My solution has been to forget everything I know about swimming long -- forget how to hold the skating position. Just swim focusing on following my recovering arm into the switch. In other words, allow myself to fall (roll) into the switch as my recovering arm pulls me around.

Give it a try.

RadSwim

Last edited by RadSwim : 08-01-2011 at 03:11 AM.
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  #5  
Old 08-01-2011
borate borate is offline
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Quote:
Originally Posted by TMVTXT View Post
Can you explain a bit more about "too much front quadrant timing"?
Not to hijack the thread, but in answer to your query: make the lead hand less patient. Start the pull, then enter with the recovering hand.

This is not to say that some swimmers - especially those with excellent balance - don't delay until the recovery hand enters, but in general that is the exception.

Don't be overly rigid, and allow for variations for tempo and individual style.

Last edited by borate : 08-01-2011 at 02:32 AM.
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  #6  
Old 08-01-2011
RadSwim RadSwim is offline
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Borate and I are saying the same thing but suggesting different approaches to solving the problem.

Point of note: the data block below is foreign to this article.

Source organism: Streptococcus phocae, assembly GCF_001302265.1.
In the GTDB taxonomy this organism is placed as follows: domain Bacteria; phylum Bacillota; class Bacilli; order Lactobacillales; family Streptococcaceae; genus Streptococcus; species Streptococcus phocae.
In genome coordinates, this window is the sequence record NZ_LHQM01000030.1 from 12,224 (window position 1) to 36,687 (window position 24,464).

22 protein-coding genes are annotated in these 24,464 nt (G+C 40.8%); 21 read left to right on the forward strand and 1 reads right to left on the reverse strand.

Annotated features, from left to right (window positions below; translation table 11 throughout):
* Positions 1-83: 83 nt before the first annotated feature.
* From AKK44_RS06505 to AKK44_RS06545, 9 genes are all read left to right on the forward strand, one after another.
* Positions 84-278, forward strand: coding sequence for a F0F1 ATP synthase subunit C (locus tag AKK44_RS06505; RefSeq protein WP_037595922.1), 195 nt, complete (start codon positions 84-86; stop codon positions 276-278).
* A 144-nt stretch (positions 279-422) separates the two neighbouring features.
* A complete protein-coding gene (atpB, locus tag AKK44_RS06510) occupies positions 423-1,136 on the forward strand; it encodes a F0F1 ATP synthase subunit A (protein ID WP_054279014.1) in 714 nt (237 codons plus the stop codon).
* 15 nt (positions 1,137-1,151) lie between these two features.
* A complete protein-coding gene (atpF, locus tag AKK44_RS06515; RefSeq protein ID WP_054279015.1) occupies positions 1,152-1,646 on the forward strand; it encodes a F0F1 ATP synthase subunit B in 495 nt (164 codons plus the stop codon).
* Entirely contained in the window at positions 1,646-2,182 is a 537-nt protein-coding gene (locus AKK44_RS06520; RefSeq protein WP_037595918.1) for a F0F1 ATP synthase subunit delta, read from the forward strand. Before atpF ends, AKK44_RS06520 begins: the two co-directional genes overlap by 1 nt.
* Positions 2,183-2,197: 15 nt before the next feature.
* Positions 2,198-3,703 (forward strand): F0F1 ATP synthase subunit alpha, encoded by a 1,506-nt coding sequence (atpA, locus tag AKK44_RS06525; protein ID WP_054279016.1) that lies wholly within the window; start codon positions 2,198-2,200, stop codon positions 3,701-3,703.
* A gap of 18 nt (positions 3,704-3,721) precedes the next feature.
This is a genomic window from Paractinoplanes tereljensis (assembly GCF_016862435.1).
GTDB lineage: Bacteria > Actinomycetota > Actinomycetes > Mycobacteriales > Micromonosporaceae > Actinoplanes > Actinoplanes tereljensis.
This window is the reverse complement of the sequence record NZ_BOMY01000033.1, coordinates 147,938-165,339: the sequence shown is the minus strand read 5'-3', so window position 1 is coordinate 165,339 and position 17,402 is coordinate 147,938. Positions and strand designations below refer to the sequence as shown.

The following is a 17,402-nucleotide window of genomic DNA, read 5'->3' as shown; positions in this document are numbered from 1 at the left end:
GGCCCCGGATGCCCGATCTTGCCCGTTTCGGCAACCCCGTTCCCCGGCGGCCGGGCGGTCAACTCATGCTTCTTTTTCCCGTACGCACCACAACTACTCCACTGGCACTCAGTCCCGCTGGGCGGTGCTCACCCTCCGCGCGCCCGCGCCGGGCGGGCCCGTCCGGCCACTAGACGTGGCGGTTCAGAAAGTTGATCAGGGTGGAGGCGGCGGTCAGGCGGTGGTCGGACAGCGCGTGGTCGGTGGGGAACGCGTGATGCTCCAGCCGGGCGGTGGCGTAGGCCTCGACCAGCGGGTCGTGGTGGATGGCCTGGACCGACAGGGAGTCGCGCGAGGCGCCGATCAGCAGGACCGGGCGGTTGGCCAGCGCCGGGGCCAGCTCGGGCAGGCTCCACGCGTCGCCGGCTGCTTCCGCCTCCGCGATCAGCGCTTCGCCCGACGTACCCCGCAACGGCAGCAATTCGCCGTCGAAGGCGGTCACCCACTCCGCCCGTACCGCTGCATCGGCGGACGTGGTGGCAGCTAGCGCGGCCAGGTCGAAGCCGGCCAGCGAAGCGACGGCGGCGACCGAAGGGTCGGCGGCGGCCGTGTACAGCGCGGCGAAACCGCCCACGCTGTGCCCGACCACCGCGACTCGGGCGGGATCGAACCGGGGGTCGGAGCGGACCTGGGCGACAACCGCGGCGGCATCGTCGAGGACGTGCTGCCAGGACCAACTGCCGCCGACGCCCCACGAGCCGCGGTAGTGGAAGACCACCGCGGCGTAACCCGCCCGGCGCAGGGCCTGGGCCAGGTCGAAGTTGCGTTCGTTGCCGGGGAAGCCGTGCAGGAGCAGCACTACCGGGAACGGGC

Method 1: focus on catching earlier
Method 2: focus on starting body roll earlier

See what works.

RadSwim
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  #7  
Old 08-01-2011
TMVTXT TMVTXT is offline
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TMVTXT
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Quote:
Originally Posted by RadSwim View Post
I have working on this problem recently. One of the unintended consequences of the TI method is that many of us learn to hold the skating position too long. I discovered that I actively resist the natural body roll that comes when the recovering arm comes out of the water. Then, I use my kick to trigger the switch, too late.

RadSwim
Quote:
Originally Posted by borate View Post
Not to the thread, but in answer to your query: make the lead hand less patient. Start the pull, then enter with the recovering hand.
That's very clear to me, I will try your advise next time to the pool!

One more time watching Easy Freestyle DVD, I think may be I should do more ZenSkate and ZenSwitch to correct my too much quadrant timing. But
I'm little nervous! every time I tried ZenSakte, I'm sinking!
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  #8  
Old 08-01-2011
RadSwim RadSwim is offline
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In retrospect, I wish I had not learned ZipperSkate (now ZenSkate). That drill teaches stability and balance in the skate position. Unfortunately, it is how I learned how to resist my natural body roll. So now I am unlearning the unintended consequences of the ZipperSkate drill -- I would have been better off without it.
RadSwim